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updated 3/5/2004 11:11:19 AM ET 2004-03-05T16:11:19
COMMENTARY

Back in Sept. 2003, the U.S. Securities and Exchange Commission sought information from the New York Stock Exchange on details of the outlandish pay awarded to its now former Chairman and Chief Executive Officer Richard Grasso. Apparently those details were not enough, and the SEC has now subpoenaed as many as 65 former New York Stock Exchange directors, seeking records relating to Grasso's pay, according to press reports.

Brendan Sullivan, Grasso's lawyer, has already sent John Reed, the NYSE's interim chairman, a letter accusing him and the NYSE, in effect, of hiding behind the SEC's and Eliot Spitzer's skirt. In the letter, Sullivan, famed for representing Col. Oliver North, said that Grasso refused to return any of the $140 million he has already received and that he may seek the $50 million he allegedly left on the table.

At this point, Grasso is a very dangerous individual because he has nothing to lose — except of course the $140 million. He has already lost his job and there is no indication he is about to take another. If SEC or the New York Attorney General does go after him, he could wreak havoc — much like Oliver North threatened to do — by exposing dirty laundry all over Wall Street.

The subpoenas were sent to Wall Street honchos like Bear Stearns' James Cayne, Morgan Stanley's Philip Purcell and Lehman Brothers' Richard Fuld, as well to ex-Time Warner CEO Gerald Levin. Home Depot Director and key Grasso ally Kenneth Langone, who just sold his seat on the NYSE, will also come under scrutiny as he sat on the NYSE compensation committee. So would Goldman Sachs CEO Henry M. Paulson Jr., former boss of current NYSE president John Thain.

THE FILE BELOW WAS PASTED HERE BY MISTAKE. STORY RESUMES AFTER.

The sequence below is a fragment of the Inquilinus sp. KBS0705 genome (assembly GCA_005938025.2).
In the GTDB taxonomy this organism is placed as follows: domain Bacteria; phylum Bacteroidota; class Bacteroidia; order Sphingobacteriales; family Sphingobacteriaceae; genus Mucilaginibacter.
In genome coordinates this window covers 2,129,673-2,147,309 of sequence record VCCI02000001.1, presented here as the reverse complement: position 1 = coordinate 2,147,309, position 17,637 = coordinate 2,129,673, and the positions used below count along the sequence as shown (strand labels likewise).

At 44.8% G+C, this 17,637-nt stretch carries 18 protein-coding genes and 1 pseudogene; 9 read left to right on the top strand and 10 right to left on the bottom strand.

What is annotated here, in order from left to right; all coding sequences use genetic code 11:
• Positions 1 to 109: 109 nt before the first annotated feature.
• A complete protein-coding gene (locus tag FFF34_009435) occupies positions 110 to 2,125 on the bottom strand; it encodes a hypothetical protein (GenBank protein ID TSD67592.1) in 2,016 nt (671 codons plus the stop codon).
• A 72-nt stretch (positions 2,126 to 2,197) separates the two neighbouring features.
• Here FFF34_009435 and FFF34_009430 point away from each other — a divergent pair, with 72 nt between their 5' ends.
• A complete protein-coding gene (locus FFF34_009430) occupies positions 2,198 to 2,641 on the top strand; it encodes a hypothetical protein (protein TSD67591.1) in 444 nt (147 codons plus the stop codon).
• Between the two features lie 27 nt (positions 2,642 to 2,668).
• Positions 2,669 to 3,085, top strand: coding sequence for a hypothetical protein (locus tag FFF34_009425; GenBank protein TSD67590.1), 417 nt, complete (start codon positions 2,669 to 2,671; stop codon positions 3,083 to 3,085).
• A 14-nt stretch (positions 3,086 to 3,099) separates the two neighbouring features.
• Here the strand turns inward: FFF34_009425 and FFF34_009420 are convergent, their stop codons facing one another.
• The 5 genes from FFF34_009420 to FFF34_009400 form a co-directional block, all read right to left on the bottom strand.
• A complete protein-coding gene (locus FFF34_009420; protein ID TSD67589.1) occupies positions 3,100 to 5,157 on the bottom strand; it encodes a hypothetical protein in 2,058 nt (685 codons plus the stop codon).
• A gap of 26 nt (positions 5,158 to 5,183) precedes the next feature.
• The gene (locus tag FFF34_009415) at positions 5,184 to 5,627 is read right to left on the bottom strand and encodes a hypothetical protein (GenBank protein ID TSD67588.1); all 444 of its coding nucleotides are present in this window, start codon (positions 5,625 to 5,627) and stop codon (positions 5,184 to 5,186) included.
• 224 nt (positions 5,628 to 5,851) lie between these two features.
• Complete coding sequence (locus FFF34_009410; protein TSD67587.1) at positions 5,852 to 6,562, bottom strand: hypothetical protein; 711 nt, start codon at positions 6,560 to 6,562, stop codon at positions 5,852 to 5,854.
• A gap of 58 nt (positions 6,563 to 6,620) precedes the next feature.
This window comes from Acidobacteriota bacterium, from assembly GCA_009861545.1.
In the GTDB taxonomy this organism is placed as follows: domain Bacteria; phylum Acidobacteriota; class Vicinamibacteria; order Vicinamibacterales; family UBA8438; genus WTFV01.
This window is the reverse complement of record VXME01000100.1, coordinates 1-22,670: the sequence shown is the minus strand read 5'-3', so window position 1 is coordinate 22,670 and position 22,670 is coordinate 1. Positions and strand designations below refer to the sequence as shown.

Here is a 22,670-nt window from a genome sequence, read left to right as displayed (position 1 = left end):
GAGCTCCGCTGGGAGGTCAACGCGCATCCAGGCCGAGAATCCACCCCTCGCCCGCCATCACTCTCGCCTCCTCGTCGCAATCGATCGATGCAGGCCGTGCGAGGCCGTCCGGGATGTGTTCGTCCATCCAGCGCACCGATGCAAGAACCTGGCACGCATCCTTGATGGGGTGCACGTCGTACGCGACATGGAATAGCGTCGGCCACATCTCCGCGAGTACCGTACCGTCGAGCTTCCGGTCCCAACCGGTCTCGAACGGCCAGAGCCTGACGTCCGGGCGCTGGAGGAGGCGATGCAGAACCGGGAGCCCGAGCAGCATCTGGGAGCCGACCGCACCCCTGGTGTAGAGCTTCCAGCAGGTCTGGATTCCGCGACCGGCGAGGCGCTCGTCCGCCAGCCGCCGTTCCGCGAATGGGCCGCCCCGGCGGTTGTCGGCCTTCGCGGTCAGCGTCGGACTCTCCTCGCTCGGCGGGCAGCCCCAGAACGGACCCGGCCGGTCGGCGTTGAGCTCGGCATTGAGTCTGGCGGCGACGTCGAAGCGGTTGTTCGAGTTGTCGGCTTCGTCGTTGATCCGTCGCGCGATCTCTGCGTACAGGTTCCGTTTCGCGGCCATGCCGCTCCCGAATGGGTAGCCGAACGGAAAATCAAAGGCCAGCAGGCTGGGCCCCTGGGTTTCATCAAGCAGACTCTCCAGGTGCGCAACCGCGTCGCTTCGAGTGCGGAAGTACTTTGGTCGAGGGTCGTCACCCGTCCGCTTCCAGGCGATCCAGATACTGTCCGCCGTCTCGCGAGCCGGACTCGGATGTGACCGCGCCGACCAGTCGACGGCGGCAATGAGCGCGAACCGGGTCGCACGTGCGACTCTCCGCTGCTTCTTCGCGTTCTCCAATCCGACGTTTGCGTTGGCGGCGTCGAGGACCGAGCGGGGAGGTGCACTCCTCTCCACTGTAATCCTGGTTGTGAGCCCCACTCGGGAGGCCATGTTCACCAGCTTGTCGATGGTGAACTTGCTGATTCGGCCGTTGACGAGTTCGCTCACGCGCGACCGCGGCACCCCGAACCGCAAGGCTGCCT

Spitzer is also said to be considering a lawsuit against the directors who approved Grasso's deal.

But whether the directors are backing the suit or the defendants in it, Grasso's lawyers would likely seek to question them about the meaning of "excessive" and what they consider proper disclosure of their own pay packages. This would get ugly, and, for that reason, look for Spitzer and the SEC to drop it.

Sullivan has worked this tactic, which is legitimate, before, and with much more at stake. After Oliver North was indicted in March 1988, along with many others, Sullivan succeeded in getting many of the charges dismissed on the grounds that the government would not or could not comply with his discovery demands. He also represented North during his Congressional testimony. After North was found guilty on three counts, mostly involving obstruction of justice, Sullivan successfully appealed on the ground that his trial might have been impermissibly tainted by the use of congressional testimony, for which North had received immunity.

Spitzer has been lionized as a terror of Wall Street for exacting a $1.4 billion settlement from the big banks after investigating conflicts of interest in their research departments. No one admitted fault, and none of the higher-ups lost their job. The banks settled, preserved their licenses, and moved on.

Grasso, though, has nowhere to go. He certainly knows something of how NYSE board members managed the Exchange. Who knows what else he knows about the top men on Wall Street, and who knows what Sullivan might find out? The only reason this issue hasn't been dropped already is that Reed is now an outsider, who also has little to lose here. But look for Spitzer, Donaldson and the Big Board to quietly back down.

© 2012 Forbes.com

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